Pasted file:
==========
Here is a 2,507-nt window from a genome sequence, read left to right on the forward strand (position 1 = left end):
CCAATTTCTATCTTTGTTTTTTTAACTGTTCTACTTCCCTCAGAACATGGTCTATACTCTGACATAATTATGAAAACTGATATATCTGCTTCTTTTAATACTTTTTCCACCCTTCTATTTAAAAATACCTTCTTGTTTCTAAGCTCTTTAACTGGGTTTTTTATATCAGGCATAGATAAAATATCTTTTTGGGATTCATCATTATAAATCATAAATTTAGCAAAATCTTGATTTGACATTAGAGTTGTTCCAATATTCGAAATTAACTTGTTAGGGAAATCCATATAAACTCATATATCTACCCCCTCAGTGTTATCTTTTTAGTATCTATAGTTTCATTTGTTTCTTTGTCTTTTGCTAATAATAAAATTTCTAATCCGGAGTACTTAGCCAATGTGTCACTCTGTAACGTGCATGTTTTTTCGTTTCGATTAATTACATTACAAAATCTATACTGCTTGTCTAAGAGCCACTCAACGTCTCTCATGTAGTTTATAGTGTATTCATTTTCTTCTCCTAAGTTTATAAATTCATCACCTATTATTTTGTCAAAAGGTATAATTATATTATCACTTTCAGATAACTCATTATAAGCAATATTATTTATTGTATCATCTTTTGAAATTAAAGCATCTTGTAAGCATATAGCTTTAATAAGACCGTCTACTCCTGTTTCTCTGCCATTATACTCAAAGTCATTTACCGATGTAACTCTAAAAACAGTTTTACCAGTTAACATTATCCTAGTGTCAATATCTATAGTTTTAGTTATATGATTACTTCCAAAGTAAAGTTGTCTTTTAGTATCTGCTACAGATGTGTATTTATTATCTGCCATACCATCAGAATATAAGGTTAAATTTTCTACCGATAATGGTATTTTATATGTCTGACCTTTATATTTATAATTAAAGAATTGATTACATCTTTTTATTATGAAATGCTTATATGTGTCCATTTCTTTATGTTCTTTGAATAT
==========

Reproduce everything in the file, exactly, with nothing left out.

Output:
Here is a 2,507-nt window from a genome sequence, read left to right on the forward strand (position 1 = left end):
CCAATTTCTATCTTTGTTTTTTTAACTGTTCTACTTCCCTCAGAACATGGTCTATACTCTGACATAATTATGAAAACTGATATATCTGCTTCTTTTAATACTTTTTCCACCCTTCTATTTAAAAATACCTTCTTGTTTCTAAGCTCTTTAACTGGGTTTTTTATATCAGGCATAGATAAAATATCTTTTTGGGATTCATCATTATAAATCATAAATTTAGCAAAATCTTGATTTGACATTAGAGTTGTTCCAATATTCGAAATTAACTTGTTAGGGAAATCCATATAAACTCATATATCTACCCCCTCAGTGTTATCTTTTTAGTATCTATAGTTTCATTTGTTTCTTTGTCTTTTGCTAATAATAAAATTTCTAATCCGGAGTACTTAGCCAATGTGTCACTCTGTAACGTGCATGTTTTTTCGTTTCGATTAATTACATTACAAAATCTATACTGCTTGTCTAAGAGCCACTCAACGTCTCTCATGTAGTTTATAGTGTATTCATTTTCTTCTCCTAAGTTTATAAATTCATCACCTATTATTTTGTCAAAAGGTATAATTATATTATCACTTTCAGATAACTCATTATAAGCAATATTATTTATTGTATCATCTTTTGAAATTAAAGCATCTTGTAAGCATATAGCTTTAATAAGACCGTCTACTCCTGTTTCTCTGCCATTATACTCAAAGTCATTTACCGATGTAACTCTAAAAACAGTTTTACCAGTTAACATTATCCTAGTGTCAATATCTATAGTTTTAGTTATATGATTACTTCCAAAGTAAAGTTGTCTTTTAGTATCTGCTACAGATGTGTATTTATTATCTGCCATACCATCAGAATATAAGGTTAAATTTTCTACCGATAATGGTATTTTATATGTCTGACCTTTATATTTATAATTAAAGAATTGATTACATCTTTTTATTATGAAATGCTTATATGTGTCCATTTCTTTATGTTCTTTGAATAT